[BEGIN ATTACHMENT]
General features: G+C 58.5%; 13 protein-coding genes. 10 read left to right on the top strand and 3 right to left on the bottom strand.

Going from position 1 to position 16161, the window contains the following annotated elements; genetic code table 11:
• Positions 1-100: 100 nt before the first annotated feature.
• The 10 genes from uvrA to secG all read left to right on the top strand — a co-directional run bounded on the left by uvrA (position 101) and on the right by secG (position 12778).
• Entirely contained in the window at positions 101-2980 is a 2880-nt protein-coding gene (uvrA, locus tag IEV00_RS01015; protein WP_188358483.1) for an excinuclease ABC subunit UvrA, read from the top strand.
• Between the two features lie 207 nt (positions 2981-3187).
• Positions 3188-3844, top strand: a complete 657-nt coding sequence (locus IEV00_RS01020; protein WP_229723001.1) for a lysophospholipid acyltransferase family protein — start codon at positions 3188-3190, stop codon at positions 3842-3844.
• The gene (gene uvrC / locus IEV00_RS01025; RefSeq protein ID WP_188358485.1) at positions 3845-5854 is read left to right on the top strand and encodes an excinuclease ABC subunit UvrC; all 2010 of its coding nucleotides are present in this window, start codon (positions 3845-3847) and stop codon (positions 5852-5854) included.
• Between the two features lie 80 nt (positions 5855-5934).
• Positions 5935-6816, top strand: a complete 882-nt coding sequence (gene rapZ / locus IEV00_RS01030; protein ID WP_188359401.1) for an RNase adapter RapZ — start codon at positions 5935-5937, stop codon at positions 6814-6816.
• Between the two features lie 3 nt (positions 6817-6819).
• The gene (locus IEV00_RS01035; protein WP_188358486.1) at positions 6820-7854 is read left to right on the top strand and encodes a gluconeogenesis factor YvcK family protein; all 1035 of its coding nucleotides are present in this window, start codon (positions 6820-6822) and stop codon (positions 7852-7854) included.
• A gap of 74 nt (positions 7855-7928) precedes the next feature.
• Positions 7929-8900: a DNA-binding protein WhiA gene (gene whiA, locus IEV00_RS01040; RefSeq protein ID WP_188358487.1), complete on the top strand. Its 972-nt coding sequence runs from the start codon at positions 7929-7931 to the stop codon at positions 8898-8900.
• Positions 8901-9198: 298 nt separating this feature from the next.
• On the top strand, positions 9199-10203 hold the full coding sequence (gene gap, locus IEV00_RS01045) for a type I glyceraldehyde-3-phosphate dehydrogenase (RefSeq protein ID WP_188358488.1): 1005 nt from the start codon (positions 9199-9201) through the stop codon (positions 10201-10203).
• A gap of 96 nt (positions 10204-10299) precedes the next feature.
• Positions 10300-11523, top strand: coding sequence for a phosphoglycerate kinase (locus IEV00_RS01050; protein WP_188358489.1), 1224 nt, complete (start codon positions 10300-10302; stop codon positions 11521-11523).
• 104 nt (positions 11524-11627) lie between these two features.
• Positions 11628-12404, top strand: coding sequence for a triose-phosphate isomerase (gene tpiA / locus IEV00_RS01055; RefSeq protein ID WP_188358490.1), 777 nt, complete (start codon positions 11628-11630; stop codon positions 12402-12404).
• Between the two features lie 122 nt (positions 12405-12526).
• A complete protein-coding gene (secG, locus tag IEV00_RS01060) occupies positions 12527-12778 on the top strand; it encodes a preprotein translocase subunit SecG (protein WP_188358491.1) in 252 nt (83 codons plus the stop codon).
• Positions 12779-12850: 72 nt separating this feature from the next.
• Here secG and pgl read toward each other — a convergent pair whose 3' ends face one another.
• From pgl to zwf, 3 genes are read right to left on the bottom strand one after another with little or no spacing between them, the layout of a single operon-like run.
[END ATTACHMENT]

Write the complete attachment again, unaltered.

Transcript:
General features: G+C 58.5%; 13 protein-coding genes. 10 read left to right on the top strand and 3 right to left on the bottom strand.

Going from position 1 to position 16161, the window contains the following annotated elements; genetic code table 11:
• Positions 1-100: 100 nt before the first annotated feature.
• The 10 genes from uvrA to secG all read left to right on the top strand — a co-directional run bounded on the left by uvrA (position 101) and on the right by secG (position 12778).
• Entirely contained in the window at positions 101-2980 is a 2880-nt protein-coding gene (uvrA, locus tag IEV00_RS01015; protein WP_188358483.1) for an excinuclease ABC subunit UvrA, read from the top strand.
• Between the two features lie 207 nt (positions 2981-3187).
• Positions 3188-3844, top strand: a complete 657-nt coding sequence (locus IEV00_RS01020; protein WP_229723001.1) for a lysophospholipid acyltransferase family protein — start codon at positions 3188-3190, stop codon at positions 3842-3844.
• The gene (gene uvrC / locus IEV00_RS01025; RefSeq protein ID WP_188358485.1) at positions 3845-5854 is read left to right on the top strand and encodes an excinuclease ABC subunit UvrC; all 2010 of its coding nucleotides are present in this window, start codon (positions 3845-3847) and stop codon (positions 5852-5854) included.
• Between the two features lie 80 nt (positions 5855-5934).
• Positions 5935-6816, top strand: a complete 882-nt coding sequence (gene rapZ / locus IEV00_RS01030; protein ID WP_188359401.1) for an RNase adapter RapZ — start codon at positions 5935-5937, stop codon at positions 6814-6816.
• Between the two features lie 3 nt (positions 6817-6819).
• The gene (locus IEV00_RS01035; protein WP_188358486.1) at positions 6820-7854 is read left to right on the top strand and encodes a gluconeogenesis factor YvcK family protein; all 1035 of its coding nucleotides are present in this window, start codon (positions 6820-6822) and stop codon (positions 7852-7854) included.
• A gap of 74 nt (positions 7855-7928) precedes the next feature.
• Positions 7929-8900: a DNA-binding protein WhiA gene (gene whiA, locus IEV00_RS01040; RefSeq protein ID WP_188358487.1), complete on the top strand. Its 972-nt coding sequence runs from the start codon at positions 7929-7931 to the stop codon at positions 8898-8900.
• Positions 8901-9198: 298 nt separating this feature from the next.
• On the top strand, positions 9199-10203 hold the full coding sequence (gene gap, locus IEV00_RS01045) for a type I glyceraldehyde-3-phosphate dehydrogenase (RefSeq protein ID WP_188358488.1): 1005 nt from the start codon (positions 9199-9201) through the stop codon (positions 10201-10203).
• A gap of 96 nt (positions 10204-10299) precedes the next feature.
• Positions 10300-11523, top strand: coding sequence for a phosphoglycerate kinase (locus IEV00_RS01050; protein WP_188358489.1), 1224 nt, complete (start codon positions 10300-10302; stop codon positions 11521-11523).
• 104 nt (positions 11524-11627) lie between these two features.
• Positions 11628-12404, top strand: coding sequence for a triose-phosphate isomerase (gene tpiA / locus IEV00_RS01055; RefSeq protein ID WP_188358490.1), 777 nt, complete (start codon positions 11628-11630; stop codon positions 12402-12404).
• Between the two features lie 122 nt (positions 12405-12526).
• A complete protein-coding gene (secG, locus tag IEV00_RS01060) occupies positions 12527-12778 on the top strand; it encodes a preprotein translocase subunit SecG (protein WP_188358491.1) in 252 nt (83 codons plus the stop codon).
• Positions 12779-12850: 72 nt separating this feature from the next.
• Here secG and pgl read toward each other — a convergent pair whose 3' ends face one another.
• From pgl to zwf, 3 genes are read right to left on the bottom strand one after another with little or no spacing between them, the layout of a single operon-like run.